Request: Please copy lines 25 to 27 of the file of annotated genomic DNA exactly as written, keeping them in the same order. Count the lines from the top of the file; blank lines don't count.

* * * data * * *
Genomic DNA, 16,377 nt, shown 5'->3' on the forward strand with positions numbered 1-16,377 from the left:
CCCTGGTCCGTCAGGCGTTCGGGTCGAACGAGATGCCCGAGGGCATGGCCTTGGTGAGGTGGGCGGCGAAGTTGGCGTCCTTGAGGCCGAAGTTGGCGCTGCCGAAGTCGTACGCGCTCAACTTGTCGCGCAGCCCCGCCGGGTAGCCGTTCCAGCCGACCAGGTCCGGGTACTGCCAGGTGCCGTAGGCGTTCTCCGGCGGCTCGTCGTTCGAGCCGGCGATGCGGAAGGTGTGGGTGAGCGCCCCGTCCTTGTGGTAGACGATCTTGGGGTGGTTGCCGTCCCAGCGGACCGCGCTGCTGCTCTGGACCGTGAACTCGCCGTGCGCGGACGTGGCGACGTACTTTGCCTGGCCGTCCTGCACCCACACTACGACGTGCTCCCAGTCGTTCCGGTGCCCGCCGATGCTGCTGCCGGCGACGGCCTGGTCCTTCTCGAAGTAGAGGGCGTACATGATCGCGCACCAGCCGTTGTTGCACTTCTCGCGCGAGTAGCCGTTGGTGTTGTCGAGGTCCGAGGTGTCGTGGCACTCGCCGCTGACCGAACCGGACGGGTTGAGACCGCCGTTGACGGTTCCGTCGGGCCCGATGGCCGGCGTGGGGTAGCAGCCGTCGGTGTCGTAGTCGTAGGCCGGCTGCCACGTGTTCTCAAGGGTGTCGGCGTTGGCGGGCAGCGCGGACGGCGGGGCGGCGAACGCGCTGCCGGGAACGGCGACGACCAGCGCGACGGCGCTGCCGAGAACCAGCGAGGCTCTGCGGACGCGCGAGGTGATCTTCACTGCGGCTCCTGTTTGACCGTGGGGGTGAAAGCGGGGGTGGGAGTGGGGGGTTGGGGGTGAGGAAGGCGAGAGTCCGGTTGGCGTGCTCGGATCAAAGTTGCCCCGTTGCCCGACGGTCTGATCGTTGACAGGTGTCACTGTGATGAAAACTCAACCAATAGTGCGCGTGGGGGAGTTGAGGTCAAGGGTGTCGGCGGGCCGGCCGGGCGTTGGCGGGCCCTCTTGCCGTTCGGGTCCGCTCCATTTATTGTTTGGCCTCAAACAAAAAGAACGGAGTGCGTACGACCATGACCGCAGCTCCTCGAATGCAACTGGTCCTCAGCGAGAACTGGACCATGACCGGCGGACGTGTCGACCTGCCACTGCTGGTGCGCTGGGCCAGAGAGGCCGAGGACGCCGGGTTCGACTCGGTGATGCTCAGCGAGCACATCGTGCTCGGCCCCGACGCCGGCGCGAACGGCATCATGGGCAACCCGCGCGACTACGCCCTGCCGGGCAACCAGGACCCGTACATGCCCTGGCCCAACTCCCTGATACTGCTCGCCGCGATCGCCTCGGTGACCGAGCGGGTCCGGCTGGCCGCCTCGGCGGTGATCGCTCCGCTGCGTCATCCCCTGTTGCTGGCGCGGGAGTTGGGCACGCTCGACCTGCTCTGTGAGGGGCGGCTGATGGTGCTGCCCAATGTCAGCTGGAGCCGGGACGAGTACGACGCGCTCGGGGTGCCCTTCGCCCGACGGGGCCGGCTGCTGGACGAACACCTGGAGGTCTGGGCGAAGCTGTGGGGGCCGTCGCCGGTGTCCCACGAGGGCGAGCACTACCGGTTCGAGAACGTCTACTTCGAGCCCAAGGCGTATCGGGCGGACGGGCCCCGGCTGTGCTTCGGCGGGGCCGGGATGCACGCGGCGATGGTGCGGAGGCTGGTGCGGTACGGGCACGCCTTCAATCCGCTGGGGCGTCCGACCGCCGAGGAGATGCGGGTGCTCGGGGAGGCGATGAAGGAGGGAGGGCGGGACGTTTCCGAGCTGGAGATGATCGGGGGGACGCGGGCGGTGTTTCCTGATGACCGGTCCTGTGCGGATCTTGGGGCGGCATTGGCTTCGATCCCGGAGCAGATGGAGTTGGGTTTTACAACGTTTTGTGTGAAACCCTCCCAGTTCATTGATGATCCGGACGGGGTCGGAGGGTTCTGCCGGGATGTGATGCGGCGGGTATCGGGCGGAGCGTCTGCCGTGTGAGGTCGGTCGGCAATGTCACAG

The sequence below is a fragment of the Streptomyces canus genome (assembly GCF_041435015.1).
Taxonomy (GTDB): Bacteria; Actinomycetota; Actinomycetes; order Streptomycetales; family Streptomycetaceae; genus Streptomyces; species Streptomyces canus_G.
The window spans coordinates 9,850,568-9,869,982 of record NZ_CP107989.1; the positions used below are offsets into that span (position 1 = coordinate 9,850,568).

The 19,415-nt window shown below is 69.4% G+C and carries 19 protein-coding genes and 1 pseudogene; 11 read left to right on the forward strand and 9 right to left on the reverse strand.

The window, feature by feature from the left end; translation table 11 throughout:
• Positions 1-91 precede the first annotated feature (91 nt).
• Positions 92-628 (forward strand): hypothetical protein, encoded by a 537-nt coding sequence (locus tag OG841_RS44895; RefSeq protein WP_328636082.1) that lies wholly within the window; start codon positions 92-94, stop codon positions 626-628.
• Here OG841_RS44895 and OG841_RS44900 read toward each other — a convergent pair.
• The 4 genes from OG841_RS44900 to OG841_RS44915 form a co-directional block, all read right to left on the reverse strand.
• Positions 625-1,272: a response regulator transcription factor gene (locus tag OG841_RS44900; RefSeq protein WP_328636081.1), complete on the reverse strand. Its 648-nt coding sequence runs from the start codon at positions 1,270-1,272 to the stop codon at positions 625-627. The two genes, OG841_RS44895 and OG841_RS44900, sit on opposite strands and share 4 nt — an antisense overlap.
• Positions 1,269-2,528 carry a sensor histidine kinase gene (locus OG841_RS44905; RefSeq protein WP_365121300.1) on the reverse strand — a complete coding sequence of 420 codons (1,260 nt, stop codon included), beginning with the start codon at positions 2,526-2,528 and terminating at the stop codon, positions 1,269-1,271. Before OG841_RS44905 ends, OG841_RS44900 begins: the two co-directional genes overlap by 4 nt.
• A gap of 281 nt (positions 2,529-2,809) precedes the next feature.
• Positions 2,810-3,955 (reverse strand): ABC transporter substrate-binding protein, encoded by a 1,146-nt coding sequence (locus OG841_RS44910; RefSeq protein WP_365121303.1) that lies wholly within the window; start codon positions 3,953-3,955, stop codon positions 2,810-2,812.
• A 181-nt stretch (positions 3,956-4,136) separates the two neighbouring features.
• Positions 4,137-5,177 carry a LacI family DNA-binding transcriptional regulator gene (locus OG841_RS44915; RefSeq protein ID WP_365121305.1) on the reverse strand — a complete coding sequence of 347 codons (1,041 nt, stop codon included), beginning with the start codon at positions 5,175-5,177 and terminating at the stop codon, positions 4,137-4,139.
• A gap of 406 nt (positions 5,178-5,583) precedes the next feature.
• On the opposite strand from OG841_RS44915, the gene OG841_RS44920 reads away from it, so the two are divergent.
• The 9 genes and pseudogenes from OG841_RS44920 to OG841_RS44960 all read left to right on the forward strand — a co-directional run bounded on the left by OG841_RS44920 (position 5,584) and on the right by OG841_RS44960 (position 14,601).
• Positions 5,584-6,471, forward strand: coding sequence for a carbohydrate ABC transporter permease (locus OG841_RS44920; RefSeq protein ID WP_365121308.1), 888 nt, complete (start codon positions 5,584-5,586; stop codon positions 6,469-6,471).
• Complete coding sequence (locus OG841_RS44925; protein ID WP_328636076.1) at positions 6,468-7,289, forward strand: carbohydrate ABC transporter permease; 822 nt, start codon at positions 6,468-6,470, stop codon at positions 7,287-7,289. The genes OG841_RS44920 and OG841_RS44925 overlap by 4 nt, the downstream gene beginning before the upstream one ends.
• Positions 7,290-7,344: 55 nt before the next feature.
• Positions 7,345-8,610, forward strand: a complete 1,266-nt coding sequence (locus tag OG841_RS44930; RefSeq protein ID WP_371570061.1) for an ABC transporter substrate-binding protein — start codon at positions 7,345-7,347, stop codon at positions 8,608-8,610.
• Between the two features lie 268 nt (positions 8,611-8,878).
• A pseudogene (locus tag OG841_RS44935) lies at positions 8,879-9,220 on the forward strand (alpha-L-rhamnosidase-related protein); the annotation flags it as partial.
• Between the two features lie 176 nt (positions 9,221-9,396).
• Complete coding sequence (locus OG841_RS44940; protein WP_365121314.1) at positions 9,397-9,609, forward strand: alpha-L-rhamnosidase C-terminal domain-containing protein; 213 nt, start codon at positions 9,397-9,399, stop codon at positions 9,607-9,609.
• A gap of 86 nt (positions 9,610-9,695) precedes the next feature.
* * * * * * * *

• Between the two features lie 268 nt (positions 8,611-8,878).
• A pseudogene (locus tag OG841_RS44935) lies at positions 8,879-9,220 on the forward strand (alpha-L-rhamnosidase-related protein); the annotation flags it as partial.
• Between the two features lie 176 nt (positions 9,221-9,396).